“My parents were born in the 50s,” Ballantine explains.

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72 Jazz Thrillers

The Most Exciting Jazz Albums since 1969: 2020-2023

Read "The Most Exciting Jazz Albums since 1969: 2020-2023" reviewed by Robert Middleton


In the 72 Jazz Thrillers series we've gone from 1969 to 2023, an expansive 54-year journey. From the jazz vanguard of Bitches Brew to the dynamic movie soundtrack of Roy's World, from the sublime guitar of Bill Frisell to the singing guitar of Charlie Ballantine, the thing that all these jazz albums have in common is their amazing listenability, music you can enjoy for years and never get bored. At least I haven't been. Thanks for reading, and I encourage ...

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Catching Up With

Charlie Ballantine: Jazz Guitar Without Borders

Read "Charlie Ballantine: Jazz Guitar Without Borders" reviewed by Mark Sullivan


jny: Indianapolis-born jazz guitarist/composer Charlie Ballantine has a special relationship with American music of all kinds: jazz, folk, the blues (his father was a blues guitarist, providing some of Ballantine's earliest musical memories) and contemporary rock. He is acclaimed as one of the finest and most versatile young guitarists on the scene today. Yours truly described his style by stating “Jazz, rock, and folk music peacefully coexist in Charlie Ballantine's world." In addition to an impressive body of ...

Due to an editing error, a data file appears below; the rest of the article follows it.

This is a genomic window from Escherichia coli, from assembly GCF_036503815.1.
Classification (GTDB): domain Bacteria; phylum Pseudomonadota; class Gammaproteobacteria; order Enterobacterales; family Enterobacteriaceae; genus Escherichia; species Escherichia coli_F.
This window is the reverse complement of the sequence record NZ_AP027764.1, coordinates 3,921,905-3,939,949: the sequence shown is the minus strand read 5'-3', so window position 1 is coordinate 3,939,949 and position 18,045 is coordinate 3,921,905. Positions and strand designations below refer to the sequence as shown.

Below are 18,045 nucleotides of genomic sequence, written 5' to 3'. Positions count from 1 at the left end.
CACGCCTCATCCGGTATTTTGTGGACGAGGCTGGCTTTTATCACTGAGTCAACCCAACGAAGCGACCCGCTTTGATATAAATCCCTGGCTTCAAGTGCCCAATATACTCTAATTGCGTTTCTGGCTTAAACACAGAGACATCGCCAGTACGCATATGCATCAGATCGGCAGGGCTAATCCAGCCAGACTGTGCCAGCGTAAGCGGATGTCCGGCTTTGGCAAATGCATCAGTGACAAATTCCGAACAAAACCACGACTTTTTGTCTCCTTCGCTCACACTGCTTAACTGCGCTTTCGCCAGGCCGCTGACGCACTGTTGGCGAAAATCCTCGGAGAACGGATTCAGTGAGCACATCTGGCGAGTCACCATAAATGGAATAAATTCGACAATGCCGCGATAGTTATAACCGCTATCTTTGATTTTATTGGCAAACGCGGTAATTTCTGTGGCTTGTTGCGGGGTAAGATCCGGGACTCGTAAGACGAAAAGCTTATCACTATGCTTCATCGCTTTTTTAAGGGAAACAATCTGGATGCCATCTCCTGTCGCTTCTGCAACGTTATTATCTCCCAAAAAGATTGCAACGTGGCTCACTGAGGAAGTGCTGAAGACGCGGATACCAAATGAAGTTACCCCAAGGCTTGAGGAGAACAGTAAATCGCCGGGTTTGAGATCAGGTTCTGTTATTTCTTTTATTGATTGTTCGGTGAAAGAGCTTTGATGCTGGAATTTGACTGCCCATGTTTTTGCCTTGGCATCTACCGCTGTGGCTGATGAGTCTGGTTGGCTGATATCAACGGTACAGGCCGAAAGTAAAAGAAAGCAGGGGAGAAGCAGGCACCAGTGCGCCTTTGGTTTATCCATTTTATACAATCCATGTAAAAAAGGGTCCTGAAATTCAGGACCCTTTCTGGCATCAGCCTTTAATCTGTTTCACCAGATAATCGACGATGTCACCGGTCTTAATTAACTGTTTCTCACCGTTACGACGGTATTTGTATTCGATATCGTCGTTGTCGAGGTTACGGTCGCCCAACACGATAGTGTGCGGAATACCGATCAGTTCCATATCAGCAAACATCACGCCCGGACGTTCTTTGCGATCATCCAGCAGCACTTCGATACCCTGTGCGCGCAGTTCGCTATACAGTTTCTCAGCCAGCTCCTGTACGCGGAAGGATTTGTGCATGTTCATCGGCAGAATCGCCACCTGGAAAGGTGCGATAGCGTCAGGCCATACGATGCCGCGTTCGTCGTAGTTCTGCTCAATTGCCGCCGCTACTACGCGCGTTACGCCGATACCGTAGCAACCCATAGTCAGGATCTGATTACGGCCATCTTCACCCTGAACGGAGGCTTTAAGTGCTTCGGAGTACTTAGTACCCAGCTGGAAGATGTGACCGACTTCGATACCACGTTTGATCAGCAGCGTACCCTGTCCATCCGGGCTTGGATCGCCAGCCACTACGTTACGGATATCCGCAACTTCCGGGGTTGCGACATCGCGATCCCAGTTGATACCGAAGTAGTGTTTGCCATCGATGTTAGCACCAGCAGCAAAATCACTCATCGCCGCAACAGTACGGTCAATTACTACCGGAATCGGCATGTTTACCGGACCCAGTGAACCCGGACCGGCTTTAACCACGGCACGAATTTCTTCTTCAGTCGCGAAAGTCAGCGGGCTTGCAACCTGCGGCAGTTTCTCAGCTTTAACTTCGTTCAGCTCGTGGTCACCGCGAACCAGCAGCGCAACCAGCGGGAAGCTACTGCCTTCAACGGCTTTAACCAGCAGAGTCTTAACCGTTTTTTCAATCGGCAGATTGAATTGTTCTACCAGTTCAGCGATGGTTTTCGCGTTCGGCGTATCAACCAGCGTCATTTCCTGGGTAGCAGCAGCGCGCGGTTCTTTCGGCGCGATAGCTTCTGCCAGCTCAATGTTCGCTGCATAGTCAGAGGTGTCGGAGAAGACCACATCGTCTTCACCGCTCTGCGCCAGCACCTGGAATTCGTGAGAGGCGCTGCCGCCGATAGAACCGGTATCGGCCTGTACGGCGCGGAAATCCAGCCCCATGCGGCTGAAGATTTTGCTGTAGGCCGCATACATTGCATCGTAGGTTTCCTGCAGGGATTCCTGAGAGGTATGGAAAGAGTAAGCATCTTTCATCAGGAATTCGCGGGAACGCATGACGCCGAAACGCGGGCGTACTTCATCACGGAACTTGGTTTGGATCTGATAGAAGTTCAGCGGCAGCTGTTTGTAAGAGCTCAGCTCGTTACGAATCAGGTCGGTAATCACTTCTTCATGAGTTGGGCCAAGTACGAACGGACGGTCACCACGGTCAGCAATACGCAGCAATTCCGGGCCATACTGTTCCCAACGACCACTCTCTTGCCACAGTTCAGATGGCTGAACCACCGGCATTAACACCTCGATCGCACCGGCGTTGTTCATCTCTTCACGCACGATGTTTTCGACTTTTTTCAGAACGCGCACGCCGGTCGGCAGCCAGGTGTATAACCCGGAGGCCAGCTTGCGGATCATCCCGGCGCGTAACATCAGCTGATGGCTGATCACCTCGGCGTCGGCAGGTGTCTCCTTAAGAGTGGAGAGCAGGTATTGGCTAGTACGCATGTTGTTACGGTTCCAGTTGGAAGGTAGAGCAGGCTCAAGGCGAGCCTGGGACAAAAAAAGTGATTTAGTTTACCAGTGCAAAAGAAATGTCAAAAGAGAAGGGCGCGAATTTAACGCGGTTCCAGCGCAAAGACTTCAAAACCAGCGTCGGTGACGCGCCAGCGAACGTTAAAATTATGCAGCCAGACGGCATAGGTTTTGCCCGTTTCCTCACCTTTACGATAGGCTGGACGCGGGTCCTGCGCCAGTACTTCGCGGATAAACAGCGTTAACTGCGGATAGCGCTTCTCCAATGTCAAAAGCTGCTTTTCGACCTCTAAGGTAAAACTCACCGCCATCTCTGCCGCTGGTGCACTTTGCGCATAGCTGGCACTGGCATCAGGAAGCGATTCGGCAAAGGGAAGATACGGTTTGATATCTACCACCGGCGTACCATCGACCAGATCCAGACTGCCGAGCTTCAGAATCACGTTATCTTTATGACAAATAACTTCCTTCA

18
Album Review

Charlie Ballantine: Falling Grace

Read "Falling Grace" reviewed by Robert Middleton


At 33, Ballantine has recorded eight albums and they are all gems. His range is wide and eclectic with tributes to Bob Dylan, Thelonious Monk and Kurt Vonnegut. But his December 2022 release stands out as a masterpiece of artistry, melody, and deep feeling. Falling Grace doesn't hit one over the head right away, but you might find you can't stop playing it over and over again. Ballantine's guitar style is crisp as an autumn morning, bluesy as ...

7
Album Review

Quinn Sternberg: Cicada Songs

Read "Cicada Songs" reviewed by Chris M. Slawecki


On Cicada Songs, bassist Quinn Sternberg paints a dreamy portrait of a languid summer evening at home, a visit to a comfortable front porch full of snoozing dogs, meandering cats, and the natural summer serenade of its title track. The first Cicada song is “June," Sternberg and company's collective musing about what Sternberg's beloved dog named June might dream about. “June" opens with a shimmer of cymbals, like you're passing through the gossamer curtain of sleep and are ...